But how would students’ command of writing on traditional state assessments translate to proficiency in digital literacy? According to the NCTE, what do 21st century readers and writers need to know and be able to do?

Today, the NCTE definition of 21st century literacies makes it clear that further evolution of curriculum, assessment, and teaching practice itself is necessary.

Literacy has always been a collection of cultural and communicative practices shared among members of particular groups. As society and technology change, so does literacy. Because technology has increased the intensity and complexity of literate environments, the twenty-first century demands that a literate person possess a wide range of abilities and competencies, many literacies.

These literacies—from reading online newspapers to participating in virtual classrooms—are multiple, dynamic, and malleable. As in the past, they are inextricably linked with particular histories, life possibilities, and social trajectories of individuals and groups. Twenty-first century readers and writers need to

• Develop proficiency with the tools of technology
• Build relationships with others to pose and solve problems collaboratively and cross-culturally
• Design and share information for global communities to meet a variety of purposes
• Manage, analyze, and synthesize multiple streams of simultaneous information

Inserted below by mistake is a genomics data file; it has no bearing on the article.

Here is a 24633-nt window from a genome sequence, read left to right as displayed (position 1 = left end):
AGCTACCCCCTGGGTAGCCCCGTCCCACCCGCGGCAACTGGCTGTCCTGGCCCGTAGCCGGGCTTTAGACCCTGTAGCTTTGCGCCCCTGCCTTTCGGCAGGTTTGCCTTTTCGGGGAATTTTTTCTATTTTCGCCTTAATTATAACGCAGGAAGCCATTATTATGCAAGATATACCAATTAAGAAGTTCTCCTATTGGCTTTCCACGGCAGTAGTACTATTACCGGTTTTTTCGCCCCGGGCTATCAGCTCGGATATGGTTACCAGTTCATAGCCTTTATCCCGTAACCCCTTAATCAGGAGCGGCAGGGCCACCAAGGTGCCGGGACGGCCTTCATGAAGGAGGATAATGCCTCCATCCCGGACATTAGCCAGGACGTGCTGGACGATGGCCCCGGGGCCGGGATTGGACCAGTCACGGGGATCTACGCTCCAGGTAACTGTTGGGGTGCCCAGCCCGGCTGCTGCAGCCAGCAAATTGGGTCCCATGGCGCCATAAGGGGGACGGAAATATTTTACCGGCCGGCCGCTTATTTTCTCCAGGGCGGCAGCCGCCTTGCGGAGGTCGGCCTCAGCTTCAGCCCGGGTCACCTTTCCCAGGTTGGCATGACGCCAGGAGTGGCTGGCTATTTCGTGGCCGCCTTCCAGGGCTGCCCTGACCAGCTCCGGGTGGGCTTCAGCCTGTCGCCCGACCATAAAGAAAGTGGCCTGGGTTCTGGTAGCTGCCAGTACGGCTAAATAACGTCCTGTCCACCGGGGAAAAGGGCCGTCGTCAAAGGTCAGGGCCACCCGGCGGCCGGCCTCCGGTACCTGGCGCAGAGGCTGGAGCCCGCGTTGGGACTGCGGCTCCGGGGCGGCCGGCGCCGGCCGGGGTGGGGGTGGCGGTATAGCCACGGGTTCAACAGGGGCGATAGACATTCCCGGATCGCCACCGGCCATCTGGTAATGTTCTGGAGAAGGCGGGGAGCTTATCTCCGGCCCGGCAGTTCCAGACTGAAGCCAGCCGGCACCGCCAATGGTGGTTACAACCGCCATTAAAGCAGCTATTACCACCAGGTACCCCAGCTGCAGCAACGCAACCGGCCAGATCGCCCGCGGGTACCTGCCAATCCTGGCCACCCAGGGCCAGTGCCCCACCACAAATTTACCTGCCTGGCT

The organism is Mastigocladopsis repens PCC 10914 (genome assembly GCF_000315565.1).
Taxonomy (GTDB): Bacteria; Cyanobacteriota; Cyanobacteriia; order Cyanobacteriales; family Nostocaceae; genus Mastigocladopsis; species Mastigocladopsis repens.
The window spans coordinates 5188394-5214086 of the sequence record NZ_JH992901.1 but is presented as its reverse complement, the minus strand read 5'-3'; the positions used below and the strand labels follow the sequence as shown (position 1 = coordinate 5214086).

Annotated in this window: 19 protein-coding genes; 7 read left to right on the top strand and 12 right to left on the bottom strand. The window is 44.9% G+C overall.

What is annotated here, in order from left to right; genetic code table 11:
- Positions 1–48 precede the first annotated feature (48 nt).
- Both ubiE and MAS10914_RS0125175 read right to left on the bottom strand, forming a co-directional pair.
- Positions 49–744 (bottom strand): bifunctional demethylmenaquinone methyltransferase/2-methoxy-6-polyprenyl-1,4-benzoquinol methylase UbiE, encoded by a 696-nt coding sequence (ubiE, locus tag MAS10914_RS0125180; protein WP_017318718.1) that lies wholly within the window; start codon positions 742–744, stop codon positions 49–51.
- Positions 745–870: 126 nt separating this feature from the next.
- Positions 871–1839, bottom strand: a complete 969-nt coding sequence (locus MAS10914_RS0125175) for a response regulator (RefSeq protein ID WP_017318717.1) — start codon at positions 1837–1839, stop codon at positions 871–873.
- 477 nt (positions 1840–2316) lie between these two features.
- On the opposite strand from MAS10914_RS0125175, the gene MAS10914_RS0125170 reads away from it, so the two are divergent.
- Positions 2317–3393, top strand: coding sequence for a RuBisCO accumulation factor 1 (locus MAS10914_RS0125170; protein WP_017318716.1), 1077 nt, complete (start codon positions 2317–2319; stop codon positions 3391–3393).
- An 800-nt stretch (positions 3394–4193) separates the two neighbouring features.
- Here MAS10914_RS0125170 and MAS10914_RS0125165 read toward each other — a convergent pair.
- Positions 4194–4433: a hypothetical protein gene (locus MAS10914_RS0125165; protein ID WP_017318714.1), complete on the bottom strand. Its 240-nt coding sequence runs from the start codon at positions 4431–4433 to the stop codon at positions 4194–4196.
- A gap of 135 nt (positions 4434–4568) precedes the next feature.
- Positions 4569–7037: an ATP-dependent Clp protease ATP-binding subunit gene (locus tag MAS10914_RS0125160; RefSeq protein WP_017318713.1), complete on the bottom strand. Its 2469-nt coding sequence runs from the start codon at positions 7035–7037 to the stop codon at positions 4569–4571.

• Create, critique, analyze, and evaluate multimedia texts
• Attend to the ethical responsibilities required by these complex environments

Administrators and teachers, consider the influence you could have on your teachers and students; on instructional methods and curricular choices; on developing your students’ 21st century literacy skills. If you are an administrator who has discovered the importance of ensuring your students are fluent digital readers and writers, how are you modeling this in your learning organization? How are you sharing with your students?

Where’s the hype?

CC licensed photo shared by Flickr user guccio@文房具社

Just a few hours ago, many of us lurked the Internets, like a bunch of goons, drooling over the prospects of Apple’s “big announcement” regarding the iPhone-5-release-but-actually-it’s-the-iPhone4S-instead-ha-we-fooled-you!-now-get-back-to-work!

Indeed.

What is the source of that widespread anticipation? A phone? Nah. How does Apple manage to leverage the loyalty of so many customers and fans in order to create such a buzz around a new product? A new idea?

And, more importantly: How can we create that hype in our classrooms?

I’m not talking about hype without justification, I’m talking about genuine enthusiasm about the “big reveal.” Hype surrounding what is yet to be learned… about what is yet to come… about what I have yet to discover I can understand and do.

How do our teachers help students develop a legitimate desire to learn more, do more, say more, be more? How do we encourage our teachers to design learning opportunities that leave students wanting more at the end of the school day? When parents ask, “What did you do in school today?”, don’t we want students belting out accolades about the day’s projects, debates, research, and collaborative interactions?

Yes. We want that. Right now, many of our students leave our schools empty-headed at the end of the day. They’re not pushed in their thinking. They’re not busting at the seams thinking about the next big reveal, or how they can get ahead of their learning to be the one who shouts, “Spoiler Alert!” before moving ahead with an idea before the “pacing guide” calls for it. (Did you ever witness that? When a teacher halts the class discussion because tomorrow’s concept is covered too soon? Painful.)